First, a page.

When the White House proposed a new rule giving the IRS access to cash-flow data on any bank account holding more than $600, Treasury secretary Janet Yellen defended the low threshold as a means of ensuring “individuals can’t game the system and have multiple accounts.”
As we pointed out, that argument was ludicrous: “The administration is seriously arguing for a new oversight regime that would gather data on nearly every American on the off chance that a billionaire opens several thousand bank accounts.”
Senate Democrats seem to agree. They have raised the threshold from $600 to $10,000 and added new exemptions for wage deposits and payments under federal programs. That’s all well and good: Spying on almost everyone is slightly less bad than spying on everyone.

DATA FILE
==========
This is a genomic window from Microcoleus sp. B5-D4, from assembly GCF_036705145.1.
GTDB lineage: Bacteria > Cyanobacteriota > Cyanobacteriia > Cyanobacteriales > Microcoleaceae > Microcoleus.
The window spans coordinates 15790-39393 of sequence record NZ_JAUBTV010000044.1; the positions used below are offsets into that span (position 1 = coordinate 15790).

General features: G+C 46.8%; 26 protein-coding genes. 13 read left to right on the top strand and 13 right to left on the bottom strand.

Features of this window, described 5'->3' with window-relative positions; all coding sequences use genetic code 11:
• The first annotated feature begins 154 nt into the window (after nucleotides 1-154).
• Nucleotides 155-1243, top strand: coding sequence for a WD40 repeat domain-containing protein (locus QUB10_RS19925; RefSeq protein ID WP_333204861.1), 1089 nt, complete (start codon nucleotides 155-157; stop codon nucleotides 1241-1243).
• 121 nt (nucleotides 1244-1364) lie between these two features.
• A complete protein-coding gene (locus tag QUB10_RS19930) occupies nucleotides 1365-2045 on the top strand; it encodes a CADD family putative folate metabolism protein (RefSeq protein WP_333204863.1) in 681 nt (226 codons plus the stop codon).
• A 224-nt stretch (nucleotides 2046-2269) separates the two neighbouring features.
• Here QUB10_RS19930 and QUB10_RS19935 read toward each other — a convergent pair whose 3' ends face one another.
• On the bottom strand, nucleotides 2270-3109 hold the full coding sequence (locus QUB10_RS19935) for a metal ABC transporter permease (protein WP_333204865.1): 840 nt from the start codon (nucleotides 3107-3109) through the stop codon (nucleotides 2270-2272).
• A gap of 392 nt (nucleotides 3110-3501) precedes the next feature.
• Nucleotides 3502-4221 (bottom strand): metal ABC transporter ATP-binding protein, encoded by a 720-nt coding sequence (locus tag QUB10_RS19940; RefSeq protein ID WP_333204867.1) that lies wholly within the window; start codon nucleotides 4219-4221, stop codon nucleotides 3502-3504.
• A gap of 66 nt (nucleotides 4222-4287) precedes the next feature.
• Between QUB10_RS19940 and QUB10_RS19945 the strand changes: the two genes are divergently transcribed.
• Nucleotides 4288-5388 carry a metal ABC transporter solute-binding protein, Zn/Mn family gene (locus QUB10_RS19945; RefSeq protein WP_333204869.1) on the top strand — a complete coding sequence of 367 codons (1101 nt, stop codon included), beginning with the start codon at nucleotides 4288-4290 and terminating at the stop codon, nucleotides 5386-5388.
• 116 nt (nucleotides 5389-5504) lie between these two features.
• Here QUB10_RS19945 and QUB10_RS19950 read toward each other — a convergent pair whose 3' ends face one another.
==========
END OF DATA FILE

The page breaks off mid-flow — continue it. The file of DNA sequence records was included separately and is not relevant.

Still missing from the revised proposal, though, is a rationale for the new threshold. If $600 was unreasonably low, why is $10,000 the right number? Democrats argue that the higher threshold, coupled with the added exemptions, target the rule at “opaque” streams of income, such as those from partnerships or proprietorships, which accrue largely to the wealthy.
But if it’s the rich they’re after, $10,000 is as arbitrary as $600. A simpler, more effective way of targeting the wealthy might be to target the wealthy, say, by strengthening enforcement or reporting requirements specifically for those earning high amounts of “opaque” income.
That the Democrats haven’t considered such a measure suggests they are either obfuscating the purpose of the new IRS rule or else just want more power in the hands of federal bureaucrats.